The news wasn’t unexpected, given that it was teased relentlessly by media “leaks” over the weekend, while thousands of enthusiasts and media execs convened at SoFi Stadium in finally sunny Los Angeles for one of the preeminent live events of the year. But the impact of the story that broke just a few minutes ago from Georg Szalai of THE HOLLYWOOD REPORTER was as strong as any body slam ever has been:
Endeavor Group Holdings World Wrestling Entertainment made things official on Monday, unveiling a definitive agreement to form a new, publicly listed company consisting of two “iconic, complementary” global sports and entertainment brands: UFC and WWE. Endeavor will hold a 51 percent controlling interest in the new company, with existing WWE shareholders holding a 49 percent interest.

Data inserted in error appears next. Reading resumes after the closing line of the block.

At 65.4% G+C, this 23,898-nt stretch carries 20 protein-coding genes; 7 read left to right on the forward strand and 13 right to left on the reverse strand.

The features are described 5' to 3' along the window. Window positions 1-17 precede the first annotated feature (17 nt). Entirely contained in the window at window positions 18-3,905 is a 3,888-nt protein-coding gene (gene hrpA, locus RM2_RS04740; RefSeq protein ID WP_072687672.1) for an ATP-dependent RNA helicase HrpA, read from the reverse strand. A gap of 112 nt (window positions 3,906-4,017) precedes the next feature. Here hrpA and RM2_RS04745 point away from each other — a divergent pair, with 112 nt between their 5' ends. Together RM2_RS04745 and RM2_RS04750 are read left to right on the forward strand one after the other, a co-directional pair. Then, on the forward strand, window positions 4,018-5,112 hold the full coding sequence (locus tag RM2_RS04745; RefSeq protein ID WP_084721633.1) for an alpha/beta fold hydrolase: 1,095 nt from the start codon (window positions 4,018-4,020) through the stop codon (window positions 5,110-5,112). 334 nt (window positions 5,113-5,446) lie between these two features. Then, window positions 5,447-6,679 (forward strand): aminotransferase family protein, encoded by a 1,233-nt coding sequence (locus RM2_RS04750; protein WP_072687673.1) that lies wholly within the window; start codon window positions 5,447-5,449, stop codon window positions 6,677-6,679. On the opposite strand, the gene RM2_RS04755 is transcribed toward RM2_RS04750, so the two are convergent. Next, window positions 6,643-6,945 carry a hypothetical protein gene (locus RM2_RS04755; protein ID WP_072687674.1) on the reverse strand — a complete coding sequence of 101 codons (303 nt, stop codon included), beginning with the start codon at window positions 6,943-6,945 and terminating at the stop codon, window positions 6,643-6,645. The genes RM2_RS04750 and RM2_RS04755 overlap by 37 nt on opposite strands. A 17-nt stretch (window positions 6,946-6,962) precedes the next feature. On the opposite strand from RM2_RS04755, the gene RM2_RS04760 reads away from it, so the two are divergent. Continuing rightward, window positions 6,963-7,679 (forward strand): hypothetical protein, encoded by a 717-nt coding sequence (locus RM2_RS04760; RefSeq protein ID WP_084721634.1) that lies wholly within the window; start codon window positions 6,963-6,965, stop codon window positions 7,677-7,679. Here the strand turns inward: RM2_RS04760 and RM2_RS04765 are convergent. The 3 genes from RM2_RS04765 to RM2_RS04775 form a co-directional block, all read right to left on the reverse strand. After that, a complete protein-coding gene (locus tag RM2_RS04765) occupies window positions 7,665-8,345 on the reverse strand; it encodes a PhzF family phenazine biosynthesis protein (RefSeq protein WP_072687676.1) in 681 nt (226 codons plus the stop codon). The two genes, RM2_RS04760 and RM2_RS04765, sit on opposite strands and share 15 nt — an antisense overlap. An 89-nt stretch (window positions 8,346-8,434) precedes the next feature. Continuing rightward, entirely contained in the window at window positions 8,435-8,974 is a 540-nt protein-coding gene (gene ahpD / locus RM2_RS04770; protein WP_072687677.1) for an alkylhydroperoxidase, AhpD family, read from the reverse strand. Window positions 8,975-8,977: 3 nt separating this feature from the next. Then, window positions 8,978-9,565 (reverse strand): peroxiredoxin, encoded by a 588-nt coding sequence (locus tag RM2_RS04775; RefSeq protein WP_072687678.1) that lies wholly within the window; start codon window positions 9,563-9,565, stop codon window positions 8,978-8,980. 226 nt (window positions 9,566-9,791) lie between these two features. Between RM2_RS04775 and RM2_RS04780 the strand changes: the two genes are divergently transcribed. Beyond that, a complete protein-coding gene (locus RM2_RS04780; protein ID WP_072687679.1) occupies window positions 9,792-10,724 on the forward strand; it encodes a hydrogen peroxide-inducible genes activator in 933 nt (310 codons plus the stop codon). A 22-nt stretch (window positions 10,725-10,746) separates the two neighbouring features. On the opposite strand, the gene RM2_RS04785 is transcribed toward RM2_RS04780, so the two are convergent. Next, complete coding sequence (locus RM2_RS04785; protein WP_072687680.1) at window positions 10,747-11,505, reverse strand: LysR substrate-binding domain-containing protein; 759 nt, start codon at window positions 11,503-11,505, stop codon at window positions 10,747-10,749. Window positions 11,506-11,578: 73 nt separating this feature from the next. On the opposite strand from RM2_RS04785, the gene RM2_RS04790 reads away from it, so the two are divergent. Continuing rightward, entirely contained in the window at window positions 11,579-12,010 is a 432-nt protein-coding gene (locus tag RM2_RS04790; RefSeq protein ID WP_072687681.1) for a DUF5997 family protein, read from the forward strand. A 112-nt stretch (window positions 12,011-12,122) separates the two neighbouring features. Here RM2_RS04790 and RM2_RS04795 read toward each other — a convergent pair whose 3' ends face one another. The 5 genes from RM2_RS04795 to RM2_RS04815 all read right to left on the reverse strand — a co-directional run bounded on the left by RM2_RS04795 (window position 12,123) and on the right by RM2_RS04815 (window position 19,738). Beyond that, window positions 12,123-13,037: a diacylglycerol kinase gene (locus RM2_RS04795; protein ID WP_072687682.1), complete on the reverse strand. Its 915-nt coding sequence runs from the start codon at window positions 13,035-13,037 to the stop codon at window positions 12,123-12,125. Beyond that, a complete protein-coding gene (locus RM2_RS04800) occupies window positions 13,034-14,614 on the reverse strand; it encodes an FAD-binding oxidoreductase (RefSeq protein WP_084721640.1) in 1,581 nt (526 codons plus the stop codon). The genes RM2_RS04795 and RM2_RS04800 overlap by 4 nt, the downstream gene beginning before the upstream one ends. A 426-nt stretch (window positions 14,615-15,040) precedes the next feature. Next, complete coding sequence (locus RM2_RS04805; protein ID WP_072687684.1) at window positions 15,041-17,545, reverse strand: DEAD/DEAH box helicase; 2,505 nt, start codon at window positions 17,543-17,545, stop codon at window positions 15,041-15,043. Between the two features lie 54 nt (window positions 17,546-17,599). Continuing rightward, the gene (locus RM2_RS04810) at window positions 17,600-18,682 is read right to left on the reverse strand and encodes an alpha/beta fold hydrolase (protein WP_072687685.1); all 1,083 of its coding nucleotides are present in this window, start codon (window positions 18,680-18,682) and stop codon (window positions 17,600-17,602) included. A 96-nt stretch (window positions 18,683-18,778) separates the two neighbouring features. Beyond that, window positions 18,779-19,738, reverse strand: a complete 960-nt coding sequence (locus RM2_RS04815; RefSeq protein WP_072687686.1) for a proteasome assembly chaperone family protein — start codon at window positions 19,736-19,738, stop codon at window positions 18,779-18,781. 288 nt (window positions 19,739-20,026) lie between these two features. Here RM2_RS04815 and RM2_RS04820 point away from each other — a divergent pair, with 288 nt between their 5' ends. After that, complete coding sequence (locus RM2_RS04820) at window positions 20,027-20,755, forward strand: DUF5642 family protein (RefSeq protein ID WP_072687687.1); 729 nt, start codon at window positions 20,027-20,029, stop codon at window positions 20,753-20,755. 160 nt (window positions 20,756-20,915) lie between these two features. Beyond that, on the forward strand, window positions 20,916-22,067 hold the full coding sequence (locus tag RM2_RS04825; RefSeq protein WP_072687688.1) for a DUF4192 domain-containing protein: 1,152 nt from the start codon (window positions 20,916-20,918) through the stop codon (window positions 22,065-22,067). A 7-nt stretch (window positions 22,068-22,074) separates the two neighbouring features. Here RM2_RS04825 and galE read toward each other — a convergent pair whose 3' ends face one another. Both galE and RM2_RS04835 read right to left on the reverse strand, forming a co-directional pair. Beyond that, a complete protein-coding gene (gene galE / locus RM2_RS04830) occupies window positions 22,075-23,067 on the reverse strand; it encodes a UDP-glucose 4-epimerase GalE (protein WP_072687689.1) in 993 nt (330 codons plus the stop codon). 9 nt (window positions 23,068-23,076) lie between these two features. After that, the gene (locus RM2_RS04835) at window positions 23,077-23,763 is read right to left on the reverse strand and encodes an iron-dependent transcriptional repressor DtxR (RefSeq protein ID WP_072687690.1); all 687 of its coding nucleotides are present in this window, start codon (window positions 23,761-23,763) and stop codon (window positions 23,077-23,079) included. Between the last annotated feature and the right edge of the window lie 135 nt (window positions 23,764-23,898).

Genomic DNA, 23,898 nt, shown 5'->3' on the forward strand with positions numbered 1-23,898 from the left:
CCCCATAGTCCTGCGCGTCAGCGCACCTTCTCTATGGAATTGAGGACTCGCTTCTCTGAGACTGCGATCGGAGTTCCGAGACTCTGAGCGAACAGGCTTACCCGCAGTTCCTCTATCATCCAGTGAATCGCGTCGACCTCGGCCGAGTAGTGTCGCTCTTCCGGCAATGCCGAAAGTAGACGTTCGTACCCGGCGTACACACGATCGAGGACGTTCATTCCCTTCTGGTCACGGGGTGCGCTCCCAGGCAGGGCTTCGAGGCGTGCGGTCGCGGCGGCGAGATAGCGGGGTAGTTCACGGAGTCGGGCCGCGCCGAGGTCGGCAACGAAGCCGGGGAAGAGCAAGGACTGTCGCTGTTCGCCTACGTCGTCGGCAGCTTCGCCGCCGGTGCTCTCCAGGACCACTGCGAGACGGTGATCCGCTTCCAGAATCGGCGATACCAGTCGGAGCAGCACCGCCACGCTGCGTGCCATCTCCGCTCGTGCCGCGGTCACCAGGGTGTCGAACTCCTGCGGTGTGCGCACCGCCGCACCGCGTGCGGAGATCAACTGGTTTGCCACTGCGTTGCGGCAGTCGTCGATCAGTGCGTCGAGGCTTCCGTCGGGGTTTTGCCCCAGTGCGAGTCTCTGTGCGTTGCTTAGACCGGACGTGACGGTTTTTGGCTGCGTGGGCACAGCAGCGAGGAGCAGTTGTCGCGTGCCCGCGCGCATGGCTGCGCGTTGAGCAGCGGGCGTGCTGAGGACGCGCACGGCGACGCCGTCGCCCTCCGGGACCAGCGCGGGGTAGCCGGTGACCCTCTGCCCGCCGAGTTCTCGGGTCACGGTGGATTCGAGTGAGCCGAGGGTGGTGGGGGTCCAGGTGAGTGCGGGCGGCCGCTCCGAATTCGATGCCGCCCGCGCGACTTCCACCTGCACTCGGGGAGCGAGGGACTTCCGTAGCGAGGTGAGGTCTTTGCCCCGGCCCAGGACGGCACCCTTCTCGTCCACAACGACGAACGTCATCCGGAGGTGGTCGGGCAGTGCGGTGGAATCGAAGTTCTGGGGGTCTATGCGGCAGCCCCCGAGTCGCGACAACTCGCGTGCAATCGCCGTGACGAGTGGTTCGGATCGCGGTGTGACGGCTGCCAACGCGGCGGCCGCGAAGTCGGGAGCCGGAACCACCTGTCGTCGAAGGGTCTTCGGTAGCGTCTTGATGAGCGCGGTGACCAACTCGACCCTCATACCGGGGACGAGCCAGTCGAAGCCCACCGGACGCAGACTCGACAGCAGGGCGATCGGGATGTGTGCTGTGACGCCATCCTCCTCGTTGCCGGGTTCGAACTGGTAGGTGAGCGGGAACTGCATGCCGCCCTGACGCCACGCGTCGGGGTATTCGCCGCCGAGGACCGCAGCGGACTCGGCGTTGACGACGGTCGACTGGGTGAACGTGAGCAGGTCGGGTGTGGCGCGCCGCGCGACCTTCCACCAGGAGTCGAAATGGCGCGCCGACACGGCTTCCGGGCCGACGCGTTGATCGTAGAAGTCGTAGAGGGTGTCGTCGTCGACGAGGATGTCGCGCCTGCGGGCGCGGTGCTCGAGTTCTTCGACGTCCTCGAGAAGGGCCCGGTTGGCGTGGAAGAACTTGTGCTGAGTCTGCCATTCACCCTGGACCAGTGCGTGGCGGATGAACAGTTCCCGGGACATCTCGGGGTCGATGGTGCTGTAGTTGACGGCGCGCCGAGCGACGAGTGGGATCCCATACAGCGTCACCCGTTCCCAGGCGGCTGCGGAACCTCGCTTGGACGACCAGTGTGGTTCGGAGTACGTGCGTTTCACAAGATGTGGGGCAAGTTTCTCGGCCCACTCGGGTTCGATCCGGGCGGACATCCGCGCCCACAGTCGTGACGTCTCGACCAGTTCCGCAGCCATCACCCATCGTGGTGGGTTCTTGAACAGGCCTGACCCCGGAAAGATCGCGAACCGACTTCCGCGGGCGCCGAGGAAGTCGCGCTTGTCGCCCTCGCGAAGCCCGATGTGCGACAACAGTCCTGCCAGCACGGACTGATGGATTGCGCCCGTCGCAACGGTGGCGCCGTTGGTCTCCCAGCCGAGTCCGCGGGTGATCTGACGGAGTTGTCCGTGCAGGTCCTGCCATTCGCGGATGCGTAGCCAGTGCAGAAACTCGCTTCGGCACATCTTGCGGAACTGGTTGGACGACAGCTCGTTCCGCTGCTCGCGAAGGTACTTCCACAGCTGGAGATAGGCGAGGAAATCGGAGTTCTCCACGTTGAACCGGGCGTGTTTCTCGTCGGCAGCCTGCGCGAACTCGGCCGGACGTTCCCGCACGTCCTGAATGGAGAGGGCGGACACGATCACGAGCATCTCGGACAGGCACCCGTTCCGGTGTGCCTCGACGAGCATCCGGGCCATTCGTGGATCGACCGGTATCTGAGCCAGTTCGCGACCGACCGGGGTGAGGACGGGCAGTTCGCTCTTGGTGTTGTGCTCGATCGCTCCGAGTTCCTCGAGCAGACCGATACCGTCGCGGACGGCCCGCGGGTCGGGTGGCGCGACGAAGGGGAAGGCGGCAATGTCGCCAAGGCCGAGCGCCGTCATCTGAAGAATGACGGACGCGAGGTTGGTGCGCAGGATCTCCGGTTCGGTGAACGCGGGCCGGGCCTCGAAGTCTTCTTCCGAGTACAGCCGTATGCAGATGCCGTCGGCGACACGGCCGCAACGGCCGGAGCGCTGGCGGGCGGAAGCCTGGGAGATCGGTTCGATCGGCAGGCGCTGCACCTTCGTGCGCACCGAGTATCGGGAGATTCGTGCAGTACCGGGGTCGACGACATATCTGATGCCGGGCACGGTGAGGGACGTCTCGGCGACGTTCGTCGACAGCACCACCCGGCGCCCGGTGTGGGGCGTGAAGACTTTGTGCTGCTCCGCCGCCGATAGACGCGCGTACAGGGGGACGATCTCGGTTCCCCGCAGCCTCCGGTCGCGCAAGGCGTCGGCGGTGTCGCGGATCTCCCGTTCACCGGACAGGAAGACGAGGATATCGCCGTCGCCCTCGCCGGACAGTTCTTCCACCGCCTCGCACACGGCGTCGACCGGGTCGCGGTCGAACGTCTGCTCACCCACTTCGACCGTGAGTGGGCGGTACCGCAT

The new company will be led by Endeavor CEO Ari Emanuel as CEO, who will also continue filling the same role at the remaining Endeavor, WWE executive chairman Vince McMahon as executive chairman and Mark Shapiro as president and chief operating officer of both Endeavor and the new company. Dana White will continue in his role as president of UFC, with WWE CEO Nick Khan holding the same president title as White but at WWE. The board of directors of the new firm will consist of 11 members who will be appointed at a later date, with six to be named by Endeavor and five designated by WWE.